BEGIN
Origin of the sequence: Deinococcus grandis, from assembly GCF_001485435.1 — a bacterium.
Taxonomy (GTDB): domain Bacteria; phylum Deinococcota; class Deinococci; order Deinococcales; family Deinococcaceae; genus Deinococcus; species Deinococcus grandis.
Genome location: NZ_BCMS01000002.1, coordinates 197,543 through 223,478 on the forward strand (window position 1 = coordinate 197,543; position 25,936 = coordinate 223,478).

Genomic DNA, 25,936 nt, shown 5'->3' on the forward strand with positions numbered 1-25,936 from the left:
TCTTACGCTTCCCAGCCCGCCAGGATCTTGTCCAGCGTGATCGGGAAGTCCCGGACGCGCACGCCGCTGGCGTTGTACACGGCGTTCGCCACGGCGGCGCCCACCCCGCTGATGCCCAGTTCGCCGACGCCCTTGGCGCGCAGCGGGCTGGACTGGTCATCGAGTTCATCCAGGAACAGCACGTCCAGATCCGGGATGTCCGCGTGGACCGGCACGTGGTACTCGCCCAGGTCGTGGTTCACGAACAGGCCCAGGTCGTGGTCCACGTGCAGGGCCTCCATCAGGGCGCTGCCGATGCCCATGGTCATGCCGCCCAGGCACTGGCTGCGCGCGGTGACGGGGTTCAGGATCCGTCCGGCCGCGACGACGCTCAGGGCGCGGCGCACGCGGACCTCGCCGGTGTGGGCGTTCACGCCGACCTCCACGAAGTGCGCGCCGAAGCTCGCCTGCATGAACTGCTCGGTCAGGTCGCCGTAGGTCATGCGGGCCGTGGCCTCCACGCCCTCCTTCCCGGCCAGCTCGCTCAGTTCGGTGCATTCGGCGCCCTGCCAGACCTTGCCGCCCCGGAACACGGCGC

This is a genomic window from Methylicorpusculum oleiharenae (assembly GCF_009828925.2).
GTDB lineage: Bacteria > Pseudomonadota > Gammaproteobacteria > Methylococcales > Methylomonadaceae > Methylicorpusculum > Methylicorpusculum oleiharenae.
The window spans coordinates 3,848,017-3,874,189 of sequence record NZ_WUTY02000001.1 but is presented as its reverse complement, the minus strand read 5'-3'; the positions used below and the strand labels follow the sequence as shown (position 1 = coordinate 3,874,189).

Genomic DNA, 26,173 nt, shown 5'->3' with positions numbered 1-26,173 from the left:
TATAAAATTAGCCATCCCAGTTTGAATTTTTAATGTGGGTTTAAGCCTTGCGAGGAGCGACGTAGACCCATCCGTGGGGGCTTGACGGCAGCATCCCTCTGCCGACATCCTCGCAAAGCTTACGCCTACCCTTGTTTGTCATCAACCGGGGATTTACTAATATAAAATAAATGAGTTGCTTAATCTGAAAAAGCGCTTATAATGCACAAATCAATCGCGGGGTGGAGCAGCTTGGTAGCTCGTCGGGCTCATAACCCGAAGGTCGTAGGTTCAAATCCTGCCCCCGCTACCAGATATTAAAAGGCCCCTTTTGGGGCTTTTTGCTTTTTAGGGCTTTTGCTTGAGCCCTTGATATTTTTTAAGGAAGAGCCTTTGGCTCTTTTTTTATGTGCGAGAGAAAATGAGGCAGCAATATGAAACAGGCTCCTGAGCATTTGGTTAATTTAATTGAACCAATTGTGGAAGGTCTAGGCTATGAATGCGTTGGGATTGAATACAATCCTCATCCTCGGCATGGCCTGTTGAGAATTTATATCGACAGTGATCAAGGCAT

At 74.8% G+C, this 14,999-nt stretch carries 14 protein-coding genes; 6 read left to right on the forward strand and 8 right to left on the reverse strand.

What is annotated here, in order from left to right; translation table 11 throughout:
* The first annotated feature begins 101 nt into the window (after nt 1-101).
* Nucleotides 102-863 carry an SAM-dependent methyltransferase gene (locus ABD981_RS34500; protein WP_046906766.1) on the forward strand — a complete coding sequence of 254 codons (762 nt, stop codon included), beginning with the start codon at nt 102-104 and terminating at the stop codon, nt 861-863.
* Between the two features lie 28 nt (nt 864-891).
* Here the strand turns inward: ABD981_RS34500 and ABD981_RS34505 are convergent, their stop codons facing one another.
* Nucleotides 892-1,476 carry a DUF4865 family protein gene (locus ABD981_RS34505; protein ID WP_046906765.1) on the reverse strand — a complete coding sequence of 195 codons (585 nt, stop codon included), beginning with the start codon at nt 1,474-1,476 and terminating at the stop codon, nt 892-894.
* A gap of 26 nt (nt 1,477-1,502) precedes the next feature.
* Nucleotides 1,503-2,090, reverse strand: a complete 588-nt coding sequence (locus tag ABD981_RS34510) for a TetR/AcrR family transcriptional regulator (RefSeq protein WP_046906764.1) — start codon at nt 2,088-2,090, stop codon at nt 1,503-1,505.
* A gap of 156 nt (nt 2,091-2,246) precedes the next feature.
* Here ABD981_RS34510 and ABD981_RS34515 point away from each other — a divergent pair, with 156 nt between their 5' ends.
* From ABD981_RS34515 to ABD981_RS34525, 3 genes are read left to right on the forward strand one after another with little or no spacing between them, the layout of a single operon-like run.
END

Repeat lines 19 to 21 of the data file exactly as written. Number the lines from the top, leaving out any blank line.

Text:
* Nucleotides 1,503-2,090, reverse strand: a complete 588-nt coding sequence (locus tag ABD981_RS34510) for a TetR/AcrR family transcriptional regulator (RefSeq protein WP_046906764.1) — start codon at nt 2,088-2,090, stop codon at nt 1,503-1,505.
* A gap of 156 nt (nt 2,091-2,246) precedes the next feature.
* Here ABD981_RS34510 and ABD981_RS34515 point away from each other — a divergent pair, with 156 nt between their 5' ends.